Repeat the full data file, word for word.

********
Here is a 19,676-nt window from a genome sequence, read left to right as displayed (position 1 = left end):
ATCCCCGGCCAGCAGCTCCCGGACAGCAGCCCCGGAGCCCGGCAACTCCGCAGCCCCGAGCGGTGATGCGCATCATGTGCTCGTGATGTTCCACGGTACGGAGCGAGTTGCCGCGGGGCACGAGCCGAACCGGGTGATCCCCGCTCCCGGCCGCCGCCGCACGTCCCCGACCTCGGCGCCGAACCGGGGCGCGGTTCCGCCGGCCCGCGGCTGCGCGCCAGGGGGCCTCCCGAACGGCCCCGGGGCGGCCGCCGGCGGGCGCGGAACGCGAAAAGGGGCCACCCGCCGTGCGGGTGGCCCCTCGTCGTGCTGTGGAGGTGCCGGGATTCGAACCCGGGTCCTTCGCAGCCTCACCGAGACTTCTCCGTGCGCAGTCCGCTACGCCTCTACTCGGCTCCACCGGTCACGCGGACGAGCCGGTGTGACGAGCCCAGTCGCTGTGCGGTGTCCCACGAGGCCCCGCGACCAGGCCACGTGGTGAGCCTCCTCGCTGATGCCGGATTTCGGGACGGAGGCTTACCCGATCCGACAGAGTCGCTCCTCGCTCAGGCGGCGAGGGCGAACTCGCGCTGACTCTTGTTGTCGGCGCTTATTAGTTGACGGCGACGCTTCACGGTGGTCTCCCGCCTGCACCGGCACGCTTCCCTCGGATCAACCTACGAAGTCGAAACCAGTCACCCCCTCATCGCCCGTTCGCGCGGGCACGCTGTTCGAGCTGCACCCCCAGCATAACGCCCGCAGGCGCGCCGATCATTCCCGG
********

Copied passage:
Here is a 19,676-nt window from a genome sequence, read left to right as displayed (position 1 = left end):
ATCCCCGGCCAGCAGCTCCCGGACAGCAGCCCCGGAGCCCGGCAACTCCGCAGCCCCGAGCGGTGATGCGCATCATGTGCTCGTGATGTTCCACGGTACGGAGCGAGTTGCCGCGGGGCACGAGCCGAACCGGGTGATCCCCGCTCCCGGCCGCCGCCGCACGTCCCCGACCTCGGCGCCGAACCGGGGCGCGGTTCCGCCGGCCCGCGGCTGCGCGCCAGGGGGCCTCCCGAACGGCCCCGGGGCGGCCGCCGGCGGGCGCGGAACGCGAAAAGGGGCCACCCGCCGTGCGGGTGGCCCCTCGTCGTGCTGTGGAGGTGCCGGGATTCGAACCCGGGTCCTTCGCAGCCTCACCGAGACTTCTCCGTGCGCAGTCCGCTACGCCTCTACTCGGCTCCACCGGTCACGCGGACGAGCCGGTGTGACGAGCCCAGTCGCTGTGCGGTGTCCCACGAGGCCCCGCGACCAGGCCACGTGGTGAGCCTCCTCGCTGATGCCGGATTTCGGGACGGAGGCTTACCCGATCCGACAGAGTCGCTCCTCGCTCAGGCGGCGAGGGCGAACTCGCGCTGACTCTTGTTGTCGGCGCTTATTAGTTGACGGCGACGCTTCACGGTGGTCTCCCGCCTGCACCGGCACGCTTCCCTCGGATCAACCTACGAAGTCGAAACCAGTCACCCCCTCATCGCCCGTTCGCGCGGGCACGCTGTTCGAGCTGCACCCCCAGCATAACGCCCGCAGGCGCGCCGATCATTCCCGG